Using agile strategies and methods, development teams shouldn’t move on to the next story until the current item truly works well. Agile focuses on preventing tech debt so that ultimate horror stories like Southwest Airlines don’t happen. The longer bugs last, the more difficult they are to fix, and ultimately, they may become unfixable, a common situation that’s costing many businesses far too much money, if CISQ’s estimates are even close to accurate.

In an agile development scenario, the product owner can focus the product’s scope so that it can be truly user-ready before moving on to the next story or feature.

It’s likely that the IT teams for Southwest Airlines were aware of the large tech debt that ultimately led to flight groundings, massive financial losses, and hundreds of thousands of angry customers. However, it seems equally likely that they didn’t have the decision-making power or means to fix the problems, assemble teams, identify tech debt, and begin to work on the problems before the whole system imploded.

They also may not have known every problem that led to ultimate failure. Identifying unforeseen issues is one of the strengths of using scrum tools and roles to manage software development.

Forming Scrum teams with ScrumMasters, product owners, and development teams works. Scrum and agile work together, but scrum focuses on continuous learning and adjustment as projects proceed. A look at a sprint cycle wheel shows how this works. The wheel includes the following essential inner segments:

  • Sprint planning –> product backlog
  • Daily scrum –> sprint backlog
  • Sprint review –> increments/demos
  • Sprint retro –> review

The continuous cycle helps teams to focus on essential activities.

Scrum sprint cycle

Image by Atlassian.

Responsive, Responsible User Feedback

Where does the end user come into the process? With a strong agile methodology and a capably-led scrum team and tactics, market research and user feedback will help you to avoid risks with software development innovation.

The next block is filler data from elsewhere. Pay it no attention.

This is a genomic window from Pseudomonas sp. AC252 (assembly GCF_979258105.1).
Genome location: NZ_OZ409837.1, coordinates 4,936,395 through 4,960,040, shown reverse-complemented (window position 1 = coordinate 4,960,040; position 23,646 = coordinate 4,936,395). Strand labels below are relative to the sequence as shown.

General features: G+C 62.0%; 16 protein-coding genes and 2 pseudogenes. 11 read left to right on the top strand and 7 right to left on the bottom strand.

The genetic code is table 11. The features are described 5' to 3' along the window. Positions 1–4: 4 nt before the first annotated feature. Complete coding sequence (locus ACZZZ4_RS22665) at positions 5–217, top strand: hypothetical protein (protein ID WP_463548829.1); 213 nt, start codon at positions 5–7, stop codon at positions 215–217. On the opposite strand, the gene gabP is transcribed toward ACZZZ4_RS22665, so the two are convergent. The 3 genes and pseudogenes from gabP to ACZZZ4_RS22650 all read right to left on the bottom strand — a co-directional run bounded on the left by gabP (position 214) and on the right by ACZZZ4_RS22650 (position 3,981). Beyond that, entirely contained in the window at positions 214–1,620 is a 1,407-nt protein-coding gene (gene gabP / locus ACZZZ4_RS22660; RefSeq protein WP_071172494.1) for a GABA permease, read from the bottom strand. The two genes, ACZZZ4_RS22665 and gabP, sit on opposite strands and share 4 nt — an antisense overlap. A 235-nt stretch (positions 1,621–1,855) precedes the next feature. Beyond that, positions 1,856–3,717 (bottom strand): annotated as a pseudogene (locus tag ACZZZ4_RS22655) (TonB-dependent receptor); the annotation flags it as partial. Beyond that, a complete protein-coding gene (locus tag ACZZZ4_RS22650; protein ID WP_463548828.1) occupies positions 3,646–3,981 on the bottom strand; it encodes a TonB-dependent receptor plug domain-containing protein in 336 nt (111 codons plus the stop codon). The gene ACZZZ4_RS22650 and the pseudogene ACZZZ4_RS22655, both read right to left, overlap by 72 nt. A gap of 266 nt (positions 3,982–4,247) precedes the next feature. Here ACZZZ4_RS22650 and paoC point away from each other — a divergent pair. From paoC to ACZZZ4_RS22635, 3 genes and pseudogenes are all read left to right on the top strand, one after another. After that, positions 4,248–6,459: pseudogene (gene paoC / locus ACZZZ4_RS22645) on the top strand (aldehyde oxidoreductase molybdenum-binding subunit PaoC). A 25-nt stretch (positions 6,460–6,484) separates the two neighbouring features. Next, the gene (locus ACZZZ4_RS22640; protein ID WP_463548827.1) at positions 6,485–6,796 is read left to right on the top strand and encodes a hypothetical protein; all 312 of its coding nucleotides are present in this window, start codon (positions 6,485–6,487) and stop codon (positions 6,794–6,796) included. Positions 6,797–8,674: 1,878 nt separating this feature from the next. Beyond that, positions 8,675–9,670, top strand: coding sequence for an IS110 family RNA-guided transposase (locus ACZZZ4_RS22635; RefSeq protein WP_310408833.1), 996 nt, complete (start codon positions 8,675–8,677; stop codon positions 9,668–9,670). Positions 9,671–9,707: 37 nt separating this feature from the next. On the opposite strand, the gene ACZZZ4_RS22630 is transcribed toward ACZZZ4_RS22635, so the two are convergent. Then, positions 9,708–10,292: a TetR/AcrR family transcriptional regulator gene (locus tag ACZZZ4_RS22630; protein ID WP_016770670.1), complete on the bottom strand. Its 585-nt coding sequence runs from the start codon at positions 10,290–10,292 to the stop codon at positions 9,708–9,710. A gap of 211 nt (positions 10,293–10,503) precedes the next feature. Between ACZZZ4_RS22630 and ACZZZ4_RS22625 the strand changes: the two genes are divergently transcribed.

Using these methodologies, product leaders can build a product strategy to limit risk. Market research and user feedback are also the basis for any product innovation. Feedback and iteration are essential for effective product design. Ultimately, if you don’t understand the story that your users want to have told, it becomes extremely challenging to executive the technical steps required to tell a story at all.

If we think about the StoryBrand model and methodology, this concept means that the user should be the hero of the product’s story, not your company or brand.

Viewed in this light, stories like the Deepwater Horizon disaster and Southwest Airlines’ scheduling failures are even more tragic, and also avoidable.

Software development risk management doesn’t mean product business leaders should consider every possible source of failure, it means that they should direct their attention to the risks that matter. Products can also be developed in a more robust way from the start by using Scrum to identify tech debt and pay it off before it becomes an unmanageable problem.

Ascendle can help you to develop the product strategy that’s right for you and your team, and which provides a robust StoryBrand structure that makes your end user the hero of their own story. Schedule a call to talk with us about your product strategy today.